EWB Resources

sustainability

At EWB Australia we know that sustainability, in terms of community projects, means working ourselves out of the picture. Our most successful projects are those where we are no longer needed. We strive to achieve long term impact through knowledge sharing and sector building. Our 2020 Strategy demonstrates our commitment to sustainability as we work toward contributing to the UNDP Sustainable Development Goals and a blog entry written by our CEO, Peter Baynard-Smith, talks about EWB’s approach.  

 

The concept of sustainability dominates the development discourse in the 21st century. With factors like global warming and acknowledgement of limited renewable resources, we would be foolish to ignore these challenges as we move forward. The Brundtland Commission of the United Nations in 1987 defined sustainable development as, “development that meets the needs of the present without compromising the ability of future generations to meet their own needs” (10). Broadly we can consider sustainability in terms of three dimensions first defined by the United Nations General Assembly in 2005; economic, social and environmental (11). The intersection of these three dimensions is where sustainable development occurs, communicated here (12). In response to growing pressure for a global sustainable framework the UNDP published the Sustainable Development Goals in January, 2016. These are global goals that are a universal call to action to end poverty, protect the planet and ensure that all people enjoy peace and prosperity (13).

 

How does sustainability apply to my EWB Challenge design?

For your Challenge project you may want to consider these three factors by asking; what is desirable from a social perspective? What is feasible from a technical perspective? What is viable from a business and environmental perspective? And, what would your design need to include to be fully sustainable beyond your involvement in the EWB Challenge? You may want to consider sustainability for your design opportunity at the personal, community as well as national scale.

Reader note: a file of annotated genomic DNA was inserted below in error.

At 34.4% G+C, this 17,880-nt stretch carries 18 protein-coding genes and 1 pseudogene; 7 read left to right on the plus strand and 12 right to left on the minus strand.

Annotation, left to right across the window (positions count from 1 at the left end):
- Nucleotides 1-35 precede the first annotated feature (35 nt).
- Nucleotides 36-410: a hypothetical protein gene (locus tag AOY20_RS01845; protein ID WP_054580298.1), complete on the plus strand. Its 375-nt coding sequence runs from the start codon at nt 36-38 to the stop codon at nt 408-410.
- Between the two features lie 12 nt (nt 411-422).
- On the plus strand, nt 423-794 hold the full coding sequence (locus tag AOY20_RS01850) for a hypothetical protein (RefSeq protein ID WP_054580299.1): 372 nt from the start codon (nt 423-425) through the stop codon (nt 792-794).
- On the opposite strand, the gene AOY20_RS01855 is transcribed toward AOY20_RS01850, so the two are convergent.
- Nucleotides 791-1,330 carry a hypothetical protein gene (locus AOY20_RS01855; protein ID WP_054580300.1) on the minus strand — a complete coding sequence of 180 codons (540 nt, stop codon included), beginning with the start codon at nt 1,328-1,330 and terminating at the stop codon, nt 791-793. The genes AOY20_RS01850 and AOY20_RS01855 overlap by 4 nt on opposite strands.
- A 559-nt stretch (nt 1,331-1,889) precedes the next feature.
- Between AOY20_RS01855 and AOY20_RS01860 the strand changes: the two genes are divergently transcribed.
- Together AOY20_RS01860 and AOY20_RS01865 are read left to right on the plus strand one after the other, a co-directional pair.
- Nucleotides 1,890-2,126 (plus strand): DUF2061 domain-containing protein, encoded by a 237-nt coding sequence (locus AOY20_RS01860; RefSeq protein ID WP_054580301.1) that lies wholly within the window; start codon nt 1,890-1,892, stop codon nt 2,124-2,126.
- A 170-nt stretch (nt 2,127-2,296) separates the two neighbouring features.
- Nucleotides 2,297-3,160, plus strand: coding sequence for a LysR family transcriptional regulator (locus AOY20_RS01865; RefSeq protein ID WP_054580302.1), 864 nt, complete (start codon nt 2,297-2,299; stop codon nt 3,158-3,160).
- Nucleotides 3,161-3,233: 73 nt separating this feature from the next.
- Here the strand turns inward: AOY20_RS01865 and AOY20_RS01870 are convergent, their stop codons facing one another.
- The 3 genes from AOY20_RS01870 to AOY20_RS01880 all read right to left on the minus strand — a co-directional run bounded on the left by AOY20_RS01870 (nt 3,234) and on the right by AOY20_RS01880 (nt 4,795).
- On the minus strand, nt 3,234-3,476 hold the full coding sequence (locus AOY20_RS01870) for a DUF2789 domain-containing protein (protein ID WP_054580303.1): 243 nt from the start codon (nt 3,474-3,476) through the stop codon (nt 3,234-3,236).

How do I find out more?

Sustainability is a tricky concept and you won’t be expected to solve the biggest world challenges during your EWB Challenge project. It is important, as a budding engineer and global citizen, to have a broad understanding of what sustainability means and how it applies to your work. To help you conceptualise and understand these concepts further you could consider referring to:

 

Additional References:

 

“A group of bee farmers in Zambia were gathered for a workshop with EWB Australia and UNHCR. The aim of the workshop was to identify opportunities for development. When asked why they don’t have more beehives one farmer said, ‘they’re too expensive!’ A representative probed further to ask why they hadn’t built more affordable beehives themselves. The response came, ‘We don’t want to cut down the trees to make hives because this will lead to deforestation and destroy the bees food source.’ The farmers’ local knowledge and understanding of the eco-system meant that they were unlikely to capitalise on a short-term solution if it were to compromise the sustainability of the eco-system in the long term.”  - Jenny Turner, former EWB Challenge Program Lead and EWB Australia Director of Education and Research, Zambia November 2016